The bottom of most modern skis — the surface that contacts the snow — is coated with UHMWPE, treated for compatibility with waxes and with epoxy base material. These treated materials are known as P-tex, Isospeed, or Durasurf. Because the material is a thermoplastic, gouges can easily be filled.
Aggressive inline skating uses UHMWPE for sole plates and frames to improve how well the skates slide when performing grinding tricks.
Most high-level short track speed skaters use a cut-resistant suit made of Dyneema or a comparable textile like Kevlar.
Downhill and trick slide skateboarders use UHMWPE for the plastic pucks used on sliding gloves.
Some ice hockey and field hockey sticks use Dyneema (US patent 5333857 ) as reinforcing material for the body of the stick. A sheet of the material can also be used as artificial ice for dry-land hockey stickhandling practice.
Rock climbers may use a sling made of dyneema because of its high tensile strength to weight ratio, and rarer Prusiks composed of dyneema can also be found, though their lower melting point versus nylon makes them largely unsuitable for this job, resulting in the creation of nylon sheathed Prusiks with dyneema cores.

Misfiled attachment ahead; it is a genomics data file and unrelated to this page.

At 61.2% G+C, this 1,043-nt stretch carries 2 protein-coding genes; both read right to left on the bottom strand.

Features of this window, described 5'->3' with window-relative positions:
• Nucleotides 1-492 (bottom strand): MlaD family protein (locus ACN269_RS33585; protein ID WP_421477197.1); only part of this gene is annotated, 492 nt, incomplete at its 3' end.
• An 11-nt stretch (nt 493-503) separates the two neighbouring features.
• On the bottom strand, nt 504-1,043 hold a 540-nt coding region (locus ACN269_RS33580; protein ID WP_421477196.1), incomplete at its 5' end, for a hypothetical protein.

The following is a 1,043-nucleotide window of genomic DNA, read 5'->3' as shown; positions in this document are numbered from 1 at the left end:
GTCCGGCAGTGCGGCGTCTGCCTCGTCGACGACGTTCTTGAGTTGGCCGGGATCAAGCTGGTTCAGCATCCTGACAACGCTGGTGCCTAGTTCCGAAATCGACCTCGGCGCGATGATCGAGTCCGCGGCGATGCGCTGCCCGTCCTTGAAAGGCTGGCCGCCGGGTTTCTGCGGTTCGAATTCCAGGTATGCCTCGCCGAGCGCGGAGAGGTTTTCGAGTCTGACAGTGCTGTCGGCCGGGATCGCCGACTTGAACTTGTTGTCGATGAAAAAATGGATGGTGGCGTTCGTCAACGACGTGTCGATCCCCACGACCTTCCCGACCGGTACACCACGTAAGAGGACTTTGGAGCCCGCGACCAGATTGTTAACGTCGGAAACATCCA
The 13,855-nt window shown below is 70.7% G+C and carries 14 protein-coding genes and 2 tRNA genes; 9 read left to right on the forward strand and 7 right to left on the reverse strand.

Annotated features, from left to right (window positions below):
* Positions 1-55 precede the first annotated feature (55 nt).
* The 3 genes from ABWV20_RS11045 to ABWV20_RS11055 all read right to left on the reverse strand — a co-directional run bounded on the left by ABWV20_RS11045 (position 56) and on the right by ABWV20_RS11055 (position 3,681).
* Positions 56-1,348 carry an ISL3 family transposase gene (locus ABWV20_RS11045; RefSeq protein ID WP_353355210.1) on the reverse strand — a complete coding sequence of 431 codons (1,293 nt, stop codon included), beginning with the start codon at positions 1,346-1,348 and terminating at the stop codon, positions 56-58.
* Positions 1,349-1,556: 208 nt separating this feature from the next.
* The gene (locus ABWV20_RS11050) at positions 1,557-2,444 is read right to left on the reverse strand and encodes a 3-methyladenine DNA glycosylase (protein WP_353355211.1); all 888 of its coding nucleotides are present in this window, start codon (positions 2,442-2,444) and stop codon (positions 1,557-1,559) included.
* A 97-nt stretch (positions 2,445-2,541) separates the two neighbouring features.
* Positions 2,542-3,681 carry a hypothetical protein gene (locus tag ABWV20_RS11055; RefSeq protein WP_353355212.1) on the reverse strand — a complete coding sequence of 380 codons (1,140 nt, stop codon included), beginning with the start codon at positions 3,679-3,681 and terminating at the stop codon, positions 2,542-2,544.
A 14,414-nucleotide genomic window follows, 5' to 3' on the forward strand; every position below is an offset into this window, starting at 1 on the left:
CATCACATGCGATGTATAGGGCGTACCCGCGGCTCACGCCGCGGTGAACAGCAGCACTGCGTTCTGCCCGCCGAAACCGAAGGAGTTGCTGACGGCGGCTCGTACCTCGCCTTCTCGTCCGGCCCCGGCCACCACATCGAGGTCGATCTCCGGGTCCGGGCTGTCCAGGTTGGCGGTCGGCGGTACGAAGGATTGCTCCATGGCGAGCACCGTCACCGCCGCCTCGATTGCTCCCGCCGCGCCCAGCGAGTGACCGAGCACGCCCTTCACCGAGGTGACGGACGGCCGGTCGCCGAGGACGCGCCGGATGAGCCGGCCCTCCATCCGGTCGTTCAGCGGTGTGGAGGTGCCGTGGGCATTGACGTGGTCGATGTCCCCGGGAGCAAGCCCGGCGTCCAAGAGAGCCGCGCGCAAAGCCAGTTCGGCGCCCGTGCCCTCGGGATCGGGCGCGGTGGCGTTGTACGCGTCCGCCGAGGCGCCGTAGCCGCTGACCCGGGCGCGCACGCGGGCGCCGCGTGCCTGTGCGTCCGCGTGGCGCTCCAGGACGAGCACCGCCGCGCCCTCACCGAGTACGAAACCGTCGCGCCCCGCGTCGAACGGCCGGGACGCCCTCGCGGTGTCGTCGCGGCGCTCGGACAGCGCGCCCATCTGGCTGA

Dyneema and its sister line Spectra have superseded Kevlar line sets used for dual and quad line steerable (stunt) kites. These UHMWPE lines have low stretch, low weight and a great strength to diameter ratio. They are generally not used for single line kites as Dyneema and Spectra are very slippery and it is difficult for even a gloved hand to grip the line. On a crowded flying field these lines are subject to being severed by thin Dacron lines due to melting from friction. Dyneema and Spectra have relatively low melting points of 144–152 °C (291–306 °F). The world kite altitude record for a single kite is being attempted in Australia using 11-kilometre (6.8 mi) and 10-kilometre (6.2 mi) long lines of this material.
UHMW is used in the manufacture of PVC (vinyl) windows and doors, as it can stand up to the heat required to soften the PVC based materials and is used as a form/chamber filler for the various PVC shape profiles in order for those materials to be 'bent' or shaped around a template.
UHMWPE is also used in the manufacture of Hydraulic Seals and Bearings. It's best suited for Medium mechanical duties in water, Oil Hydraulics, pneumatics and un-lubricated applications. It has a good abrasion resistance but is better suited to soft mating surfaces.